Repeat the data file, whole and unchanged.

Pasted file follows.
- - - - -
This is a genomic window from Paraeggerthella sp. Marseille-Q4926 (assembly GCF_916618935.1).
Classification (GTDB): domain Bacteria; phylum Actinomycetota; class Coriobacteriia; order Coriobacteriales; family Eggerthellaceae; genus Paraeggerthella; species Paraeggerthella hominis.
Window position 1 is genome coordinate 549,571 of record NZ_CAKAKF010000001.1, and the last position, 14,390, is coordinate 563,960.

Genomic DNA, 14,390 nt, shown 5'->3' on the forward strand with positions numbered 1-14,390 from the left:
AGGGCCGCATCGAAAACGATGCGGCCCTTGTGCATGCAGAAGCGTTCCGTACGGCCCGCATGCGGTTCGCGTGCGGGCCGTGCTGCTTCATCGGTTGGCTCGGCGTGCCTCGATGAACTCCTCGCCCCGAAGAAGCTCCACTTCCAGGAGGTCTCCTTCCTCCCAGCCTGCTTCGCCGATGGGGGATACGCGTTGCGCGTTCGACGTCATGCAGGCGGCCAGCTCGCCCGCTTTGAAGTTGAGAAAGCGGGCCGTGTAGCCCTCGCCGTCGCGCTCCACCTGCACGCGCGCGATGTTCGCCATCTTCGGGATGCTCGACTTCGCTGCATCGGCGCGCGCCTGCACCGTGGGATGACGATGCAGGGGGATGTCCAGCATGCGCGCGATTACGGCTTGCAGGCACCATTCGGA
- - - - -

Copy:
This is a genomic window from Paraeggerthella sp. Marseille-Q4926 (assembly GCF_916618935.1).
Classification (GTDB): domain Bacteria; phylum Actinomycetota; class Coriobacteriia; order Coriobacteriales; family Eggerthellaceae; genus Paraeggerthella; species Paraeggerthella hominis.
Window position 1 is genome coordinate 549,571 of record NZ_CAKAKF010000001.1, and the last position, 14,390, is coordinate 563,960.

Genomic DNA, 14,390 nt, shown 5'->3' on the forward strand with positions numbered 1-14,390 from the left:
AGGGCCGCATCGAAAACGATGCGGCCCTTGTGCATGCAGAAGCGTTCCGTACGGCCCGCATGCGGTTCGCGTGCGGGCCGTGCTGCTTCATCGGTTGGCTCGGCGTGCCTCGATGAACTCCTCGCCCCGAAGAAGCTCCACTTCCAGGAGGTCTCCTTCCTCCCAGCCTGCTTCGCCGATGGGGGATACGCGTTGCGCGTTCGACGTCATGCAGGCGGCCAGCTCGCCCGCTTTGAAGTTGAGAAAGCGGGCCGTGTAGCCCTCGCCGTCGCGCTCCACCTGCACGCGCGCGATGTTCGCCATCTTCGGGATGCTCGACTTCGCTGCATCGGCGCGCGCCTGCACCGTGGGATGACGATGCAGGGGGATGTCCAGCATGCGCGCGATTACGGCTTGCAGGCACCATTCGGA